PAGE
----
Professor of Clinical Medicine
Medical Director, Oncology Services
Rebecca and John Moores Cancer Center
University of California, San Diego
San Diego, California
Some breast cancers have a protein called ROR1, used predominantly by cells during early development prior to birth. ROR1-expressing breast cancers often have characteristics of patients who have aggressive disease. During this past year, Dr. Parker’s group has evaluated ROR1 expression in a variety of breast cancers. Additionally, they have analyzed public databases of breast cancer for associated genomic alterations. They also have conducted experiments on cell lines, evaluating agents that target ROR1 to understand their potential benefit for patients with breast cancer. The progress Dr. Parker’s team has made to date and the proposed studies over the next year will help determine whether ROR1 can be used as a marker for aggressive breast cancer and whether targeting ROR1 may be beneficial for patients.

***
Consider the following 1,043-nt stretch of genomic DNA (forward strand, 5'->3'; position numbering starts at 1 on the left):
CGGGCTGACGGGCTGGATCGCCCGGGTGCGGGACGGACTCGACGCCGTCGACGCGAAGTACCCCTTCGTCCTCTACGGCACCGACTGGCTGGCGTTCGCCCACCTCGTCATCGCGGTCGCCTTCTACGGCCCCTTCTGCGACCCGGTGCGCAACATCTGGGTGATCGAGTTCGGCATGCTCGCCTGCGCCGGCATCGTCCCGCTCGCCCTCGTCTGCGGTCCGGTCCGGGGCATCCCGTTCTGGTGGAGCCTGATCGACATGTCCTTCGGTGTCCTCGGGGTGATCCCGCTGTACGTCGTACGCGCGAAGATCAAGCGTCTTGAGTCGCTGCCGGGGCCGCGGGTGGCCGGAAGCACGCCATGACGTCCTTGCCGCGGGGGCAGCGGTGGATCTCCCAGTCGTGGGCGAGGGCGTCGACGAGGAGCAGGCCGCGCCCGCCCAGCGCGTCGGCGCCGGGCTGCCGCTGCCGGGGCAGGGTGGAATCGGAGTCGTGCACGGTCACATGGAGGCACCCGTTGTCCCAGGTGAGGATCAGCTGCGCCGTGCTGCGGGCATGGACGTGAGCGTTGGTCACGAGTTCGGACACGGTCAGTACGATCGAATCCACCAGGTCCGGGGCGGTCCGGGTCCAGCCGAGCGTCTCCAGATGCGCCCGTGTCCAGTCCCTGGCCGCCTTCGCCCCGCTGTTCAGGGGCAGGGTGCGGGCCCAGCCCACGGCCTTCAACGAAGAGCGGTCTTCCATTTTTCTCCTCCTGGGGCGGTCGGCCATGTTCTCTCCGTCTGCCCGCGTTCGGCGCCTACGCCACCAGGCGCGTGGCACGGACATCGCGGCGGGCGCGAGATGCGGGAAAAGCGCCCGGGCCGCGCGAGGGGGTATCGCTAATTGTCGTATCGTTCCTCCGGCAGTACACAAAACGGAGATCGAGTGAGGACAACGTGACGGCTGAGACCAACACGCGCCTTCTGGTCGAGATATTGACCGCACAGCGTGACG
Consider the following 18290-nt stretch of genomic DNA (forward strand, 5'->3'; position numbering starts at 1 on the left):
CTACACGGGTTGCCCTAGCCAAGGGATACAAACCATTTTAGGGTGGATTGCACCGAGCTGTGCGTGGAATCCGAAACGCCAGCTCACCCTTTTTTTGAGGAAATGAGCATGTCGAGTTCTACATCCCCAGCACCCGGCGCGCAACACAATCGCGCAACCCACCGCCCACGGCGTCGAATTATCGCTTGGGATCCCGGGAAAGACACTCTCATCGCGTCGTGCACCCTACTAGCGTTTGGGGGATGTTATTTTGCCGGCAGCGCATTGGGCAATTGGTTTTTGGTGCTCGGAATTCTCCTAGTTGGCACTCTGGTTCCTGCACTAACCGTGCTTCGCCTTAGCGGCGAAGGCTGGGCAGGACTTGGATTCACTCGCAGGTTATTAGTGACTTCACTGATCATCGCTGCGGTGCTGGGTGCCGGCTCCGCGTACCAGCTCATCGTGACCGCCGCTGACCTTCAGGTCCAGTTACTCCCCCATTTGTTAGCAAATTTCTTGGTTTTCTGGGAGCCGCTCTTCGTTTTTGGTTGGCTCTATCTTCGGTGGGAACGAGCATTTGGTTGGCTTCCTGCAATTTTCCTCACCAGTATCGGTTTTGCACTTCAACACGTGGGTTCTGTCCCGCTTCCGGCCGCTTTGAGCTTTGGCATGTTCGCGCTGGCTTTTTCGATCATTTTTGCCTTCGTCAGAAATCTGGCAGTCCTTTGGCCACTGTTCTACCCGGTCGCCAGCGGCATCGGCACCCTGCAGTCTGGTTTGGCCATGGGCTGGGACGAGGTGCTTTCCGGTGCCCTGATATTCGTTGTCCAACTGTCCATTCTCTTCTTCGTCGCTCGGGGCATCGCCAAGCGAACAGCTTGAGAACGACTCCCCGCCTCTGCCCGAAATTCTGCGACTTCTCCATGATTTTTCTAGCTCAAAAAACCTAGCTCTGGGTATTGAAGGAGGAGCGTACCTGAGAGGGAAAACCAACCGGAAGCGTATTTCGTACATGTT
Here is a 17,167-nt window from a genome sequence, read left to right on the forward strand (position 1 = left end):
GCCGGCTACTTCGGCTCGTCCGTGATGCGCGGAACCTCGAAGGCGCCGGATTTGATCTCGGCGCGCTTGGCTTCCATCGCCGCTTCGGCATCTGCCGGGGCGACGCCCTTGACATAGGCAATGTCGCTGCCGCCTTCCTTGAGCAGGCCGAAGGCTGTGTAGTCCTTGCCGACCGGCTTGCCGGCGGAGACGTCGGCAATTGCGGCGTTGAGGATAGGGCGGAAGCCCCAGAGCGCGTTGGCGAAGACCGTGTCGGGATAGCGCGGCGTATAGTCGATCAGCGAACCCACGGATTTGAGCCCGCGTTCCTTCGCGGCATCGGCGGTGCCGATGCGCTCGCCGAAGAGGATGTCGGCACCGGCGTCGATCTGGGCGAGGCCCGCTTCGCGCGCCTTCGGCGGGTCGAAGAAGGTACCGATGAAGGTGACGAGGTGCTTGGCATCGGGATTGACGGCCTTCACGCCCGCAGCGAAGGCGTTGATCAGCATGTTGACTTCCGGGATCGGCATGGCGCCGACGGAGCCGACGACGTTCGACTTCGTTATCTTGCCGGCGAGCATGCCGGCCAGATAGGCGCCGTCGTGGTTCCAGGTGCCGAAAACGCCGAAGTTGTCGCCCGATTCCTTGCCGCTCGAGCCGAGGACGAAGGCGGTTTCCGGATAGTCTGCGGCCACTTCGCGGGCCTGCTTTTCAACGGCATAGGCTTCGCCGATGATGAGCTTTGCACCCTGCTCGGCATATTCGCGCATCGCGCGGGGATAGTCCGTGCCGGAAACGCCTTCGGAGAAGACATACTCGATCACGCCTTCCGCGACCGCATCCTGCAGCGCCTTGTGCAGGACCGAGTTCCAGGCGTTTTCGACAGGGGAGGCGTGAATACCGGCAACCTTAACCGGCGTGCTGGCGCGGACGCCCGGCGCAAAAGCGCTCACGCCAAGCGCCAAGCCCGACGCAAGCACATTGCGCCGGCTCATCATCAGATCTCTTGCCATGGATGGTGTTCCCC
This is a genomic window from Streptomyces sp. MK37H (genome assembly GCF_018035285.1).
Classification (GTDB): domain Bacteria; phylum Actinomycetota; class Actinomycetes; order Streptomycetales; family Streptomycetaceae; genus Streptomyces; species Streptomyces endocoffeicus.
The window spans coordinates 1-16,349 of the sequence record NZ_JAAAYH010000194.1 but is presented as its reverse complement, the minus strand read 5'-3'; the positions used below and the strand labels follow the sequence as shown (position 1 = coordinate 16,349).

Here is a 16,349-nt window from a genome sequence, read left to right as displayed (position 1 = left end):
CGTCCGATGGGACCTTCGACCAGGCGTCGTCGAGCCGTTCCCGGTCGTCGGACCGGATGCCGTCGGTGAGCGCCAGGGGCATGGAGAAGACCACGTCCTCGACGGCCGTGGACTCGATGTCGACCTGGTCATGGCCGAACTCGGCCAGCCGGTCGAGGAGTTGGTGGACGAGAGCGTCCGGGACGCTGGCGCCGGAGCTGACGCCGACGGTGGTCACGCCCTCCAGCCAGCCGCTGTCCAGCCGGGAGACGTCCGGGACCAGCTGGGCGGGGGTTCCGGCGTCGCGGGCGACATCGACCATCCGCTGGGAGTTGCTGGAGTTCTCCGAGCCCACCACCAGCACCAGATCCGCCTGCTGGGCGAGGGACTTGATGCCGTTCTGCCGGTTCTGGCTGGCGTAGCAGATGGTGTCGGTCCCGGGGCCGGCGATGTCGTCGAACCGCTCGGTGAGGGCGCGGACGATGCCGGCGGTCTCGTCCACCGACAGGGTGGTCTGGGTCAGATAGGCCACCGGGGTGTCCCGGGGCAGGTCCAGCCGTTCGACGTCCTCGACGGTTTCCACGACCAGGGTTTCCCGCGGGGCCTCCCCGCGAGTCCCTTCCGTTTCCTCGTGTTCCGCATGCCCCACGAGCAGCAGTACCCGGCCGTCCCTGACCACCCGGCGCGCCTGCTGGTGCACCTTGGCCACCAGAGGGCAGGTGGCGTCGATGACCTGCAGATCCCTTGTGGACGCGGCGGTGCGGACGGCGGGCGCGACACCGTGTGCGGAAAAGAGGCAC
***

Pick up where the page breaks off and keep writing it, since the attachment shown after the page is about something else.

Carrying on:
ROR1 is a receptor expressed commonly on high-grade breast cancer cells and may interact with other cell signaling pathways in the development of metastases. Since October 2013, Dr. Parker’s group has analyzed phospho-proteins from the ISPY1 clinical study of neo-adjuvant chemotherapy in high-risk breast cancer patients. They have also initiated experiments looking at human tumors growing in laboratory models for the types of cells associated with ROR1 expression. These studies will improve understanding of the importance of ROR1 as a target for therapy of breast cancer.
Dr. Barbara Parker is involved in the studies of novel personalized therapies for the treatment of breast cancer, the impact of diet and lifestyle on breast cancer outcomes, and the quality of life of breast cancer survivors. She is the principal investigator for the Cancer and Leukemia Group B/Alliance clinical trials at UCSD. Dr. Parker is the Medical Director for the Women's Healthy Eating and Living Study of over 3,000 breast cancer survivors. She is also the principal investigator for ATHENA Breast Health Network at UCSD where she leads efforts in establishing personalized screening and risk assessment for women at the time of mammography. She is a co-investigator on the ISPY2 clinical trial in high risk early stage breast cancer and serves on the ISPY2 New Agent Selection Committee.